Mr. Didyoung practices Snoopy! with students in this years musical.

Mr. Didyoung practices “Snoopy!” with students in this year’s musical.

Mr. Didyoung to Retire; Will be Missed by Athletes, Actors

Next school year will bring a new soccer season and a new play, but with a different coach and director — for the first time in more than three decades.  

Mr. Scott Didyoung, who has taught English in the district for over 37 years — while also coaching varsity soccer and directing the high school musicals — is retiring this year. The 9th grade English teacher taught at Junior High East before coming to the high school this year when freshmen were added to the building. While he is looking forward to relaxing, he said he will miss a lot about teaching.

“I’m going to miss the connections you make and also seeing the kids learn and grow,” he said. “The hardest thing to walk away from is the kids in the classroom, the soccer players, and the kids in the musical.”

Mr. Didyoung has had over 300 wins as soccer coach, a milestone he reached during the 2015 season, making him the winningest active coach in Berks County at the time.

“I’m going to miss him and I know the rest of the team is going miss him, too,” soccer player Matt Kerr said.

Mr. Didyoung, who grew up in Reading, said his interest in the soccer began in high school.

Coach Didyoung with Adam Gilbert after boys soccer won the PAC-10 Championship in 2015. (Photo by Sandi Yanisko)

“I played in the community soccer program and intramural in school,” he said. “My cousins and relatives played; it made me a better athlete and I always loved the tactics of the game.”

Mr. Didyoung’s interest in theater began at an earlier age.

“My 4th grade teacher told me I had to be a woodcutter in one of the plays, and I fell in love with the musicals after that,” he said.

Mr. Didyoung’s arts-loving family also had a big influence on him.  He has always been very close with his parents and his sister.

“My family and I would go to musicals together; they would always be presents,” he said.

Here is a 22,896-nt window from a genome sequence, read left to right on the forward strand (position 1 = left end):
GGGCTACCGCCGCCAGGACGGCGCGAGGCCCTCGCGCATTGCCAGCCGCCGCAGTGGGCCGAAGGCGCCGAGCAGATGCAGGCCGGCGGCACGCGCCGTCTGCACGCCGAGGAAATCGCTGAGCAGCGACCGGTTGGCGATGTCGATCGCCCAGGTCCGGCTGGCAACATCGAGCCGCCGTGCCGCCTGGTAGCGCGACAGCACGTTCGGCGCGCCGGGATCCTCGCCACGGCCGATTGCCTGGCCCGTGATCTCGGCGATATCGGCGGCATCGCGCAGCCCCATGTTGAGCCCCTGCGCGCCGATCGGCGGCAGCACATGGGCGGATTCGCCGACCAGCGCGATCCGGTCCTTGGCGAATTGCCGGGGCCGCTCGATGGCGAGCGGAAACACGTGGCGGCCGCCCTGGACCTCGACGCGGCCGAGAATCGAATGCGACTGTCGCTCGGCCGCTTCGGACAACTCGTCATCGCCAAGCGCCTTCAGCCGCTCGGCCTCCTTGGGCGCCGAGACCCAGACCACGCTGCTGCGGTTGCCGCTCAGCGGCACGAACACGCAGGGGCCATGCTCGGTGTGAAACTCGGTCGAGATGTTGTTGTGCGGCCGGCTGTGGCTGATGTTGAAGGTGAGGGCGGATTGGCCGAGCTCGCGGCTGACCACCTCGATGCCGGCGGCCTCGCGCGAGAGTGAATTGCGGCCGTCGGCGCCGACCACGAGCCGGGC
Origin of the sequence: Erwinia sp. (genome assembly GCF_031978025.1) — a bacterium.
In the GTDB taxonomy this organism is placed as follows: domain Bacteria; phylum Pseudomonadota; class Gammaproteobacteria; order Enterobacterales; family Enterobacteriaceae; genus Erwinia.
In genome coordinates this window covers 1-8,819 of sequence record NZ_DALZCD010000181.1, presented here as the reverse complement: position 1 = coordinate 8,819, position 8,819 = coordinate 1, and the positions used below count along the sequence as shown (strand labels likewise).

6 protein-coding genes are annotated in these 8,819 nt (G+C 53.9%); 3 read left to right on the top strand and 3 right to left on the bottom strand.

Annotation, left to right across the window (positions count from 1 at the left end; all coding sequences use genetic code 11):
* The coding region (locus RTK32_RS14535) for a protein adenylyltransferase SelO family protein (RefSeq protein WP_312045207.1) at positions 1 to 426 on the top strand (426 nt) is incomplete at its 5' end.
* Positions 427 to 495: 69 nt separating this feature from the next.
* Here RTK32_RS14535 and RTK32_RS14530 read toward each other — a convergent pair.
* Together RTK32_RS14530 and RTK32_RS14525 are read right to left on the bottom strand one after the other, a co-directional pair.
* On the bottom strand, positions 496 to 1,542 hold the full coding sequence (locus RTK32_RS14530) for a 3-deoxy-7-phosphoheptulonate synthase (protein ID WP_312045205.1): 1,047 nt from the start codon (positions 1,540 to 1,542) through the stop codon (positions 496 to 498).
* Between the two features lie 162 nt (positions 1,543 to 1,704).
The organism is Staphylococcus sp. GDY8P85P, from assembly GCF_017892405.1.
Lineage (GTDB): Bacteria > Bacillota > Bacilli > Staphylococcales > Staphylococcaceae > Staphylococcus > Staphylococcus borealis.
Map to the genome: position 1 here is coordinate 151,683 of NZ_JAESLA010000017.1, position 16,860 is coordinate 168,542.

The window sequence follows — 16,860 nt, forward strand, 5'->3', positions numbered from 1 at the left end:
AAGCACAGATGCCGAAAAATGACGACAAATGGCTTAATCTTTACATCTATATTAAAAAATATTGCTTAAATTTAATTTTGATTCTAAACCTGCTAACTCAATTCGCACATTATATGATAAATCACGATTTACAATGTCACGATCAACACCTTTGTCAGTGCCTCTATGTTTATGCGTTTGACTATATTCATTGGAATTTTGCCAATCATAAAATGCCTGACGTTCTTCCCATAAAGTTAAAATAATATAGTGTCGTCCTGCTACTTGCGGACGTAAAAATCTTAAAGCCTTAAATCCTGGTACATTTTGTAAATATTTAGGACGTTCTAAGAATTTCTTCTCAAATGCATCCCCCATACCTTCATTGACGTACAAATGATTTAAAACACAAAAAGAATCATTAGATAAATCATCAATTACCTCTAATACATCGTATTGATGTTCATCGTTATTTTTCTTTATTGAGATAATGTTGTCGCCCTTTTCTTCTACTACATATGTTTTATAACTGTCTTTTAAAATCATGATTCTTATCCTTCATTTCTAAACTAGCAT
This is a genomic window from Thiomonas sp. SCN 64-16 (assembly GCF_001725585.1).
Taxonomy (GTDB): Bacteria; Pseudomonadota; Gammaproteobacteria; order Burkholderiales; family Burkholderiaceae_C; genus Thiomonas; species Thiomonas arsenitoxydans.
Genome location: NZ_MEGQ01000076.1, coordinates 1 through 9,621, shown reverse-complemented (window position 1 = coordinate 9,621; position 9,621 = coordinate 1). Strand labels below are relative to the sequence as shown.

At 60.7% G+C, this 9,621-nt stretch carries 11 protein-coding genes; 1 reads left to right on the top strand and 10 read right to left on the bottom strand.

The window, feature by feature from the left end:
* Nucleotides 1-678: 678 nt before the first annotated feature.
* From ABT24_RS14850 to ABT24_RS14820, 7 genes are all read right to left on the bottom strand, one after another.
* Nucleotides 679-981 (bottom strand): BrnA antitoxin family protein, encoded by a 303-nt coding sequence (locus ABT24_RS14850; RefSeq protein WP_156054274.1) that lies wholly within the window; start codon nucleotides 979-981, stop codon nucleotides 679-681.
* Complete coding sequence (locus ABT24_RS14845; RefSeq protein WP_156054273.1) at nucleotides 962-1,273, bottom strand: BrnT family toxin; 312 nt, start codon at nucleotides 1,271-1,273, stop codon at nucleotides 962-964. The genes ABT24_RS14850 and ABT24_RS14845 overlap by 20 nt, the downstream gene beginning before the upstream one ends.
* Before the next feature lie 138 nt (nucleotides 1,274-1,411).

He was in plays in high school and college at Kutztown University, where he majored in Communications Education. He also has been in professional performances, but not full time.

Mr. Didyoung at his desk while teaching 9th Grade English. (Photo by Amy Hansen)

“It was hard to make a living,” he said.

Mr. Didyoung, who has directed dozens of plays over the years, said he could not decide on one favorite musical. He said Les Miserable, Phantom of the Opera, Jekyll and Hyde, West Side Story, and Mary Poppins would all be top contenders.

He has especially enjoyed working with students who, like him, were multi-talented and tried different types of activities.

“I had top athletes in the theater,” he said, “and the athletes enjoy the arts too.”

He said he tries to help students understand they can excel in more than one thing.

“I want them to realize that,” he said. “Getting kids to experience their talents is extremely important.”

Senior Casey Flack, who has been in three of the musicals directed by Mr. Didyoung, including his last one, “Snoopy!”, said he has had a big impact on her life.

“He is a very passionate and sincere man,” she said. “He helped me to learn patience and taught everyone in the cast that honesty is the best policy.”

He also could be quirky, she said.

“I will never forget his funny sayings such as, ‘schosh’, ‘wee toddy’, and ‘lookie lookie at Mr. Didyoung’,” she said.

Other students who have had him for class remember “Didyoung Dollars” (extra credit points earned by answering questions) and how Mr. Didyoung would have them repeat “a tutor who tooted a flute” to learn correct pronunciation.

Junior Dylan Robertson, who had Mr. Didyoung for 9th grade English, remembers acting out Romeo and Juliet with fake swords. He also remembers Mr. Didyoung talking in third person when he was not happy about something.

“One time I handed in an essay [that] wasn’t good,” he said, and was told, “‘Mr. Didyoung did not enjoy that very much’.”

In addition to spending more time in retirement with his family, including his parents in California, Mr. Didyoung plans to continue to be involved in learning, soccer and theatre.

“I want to become more educated,” he said. “I want to take classes about Broadway at Villanova. I want to maybe continue coaching somewhere else or at another level.”

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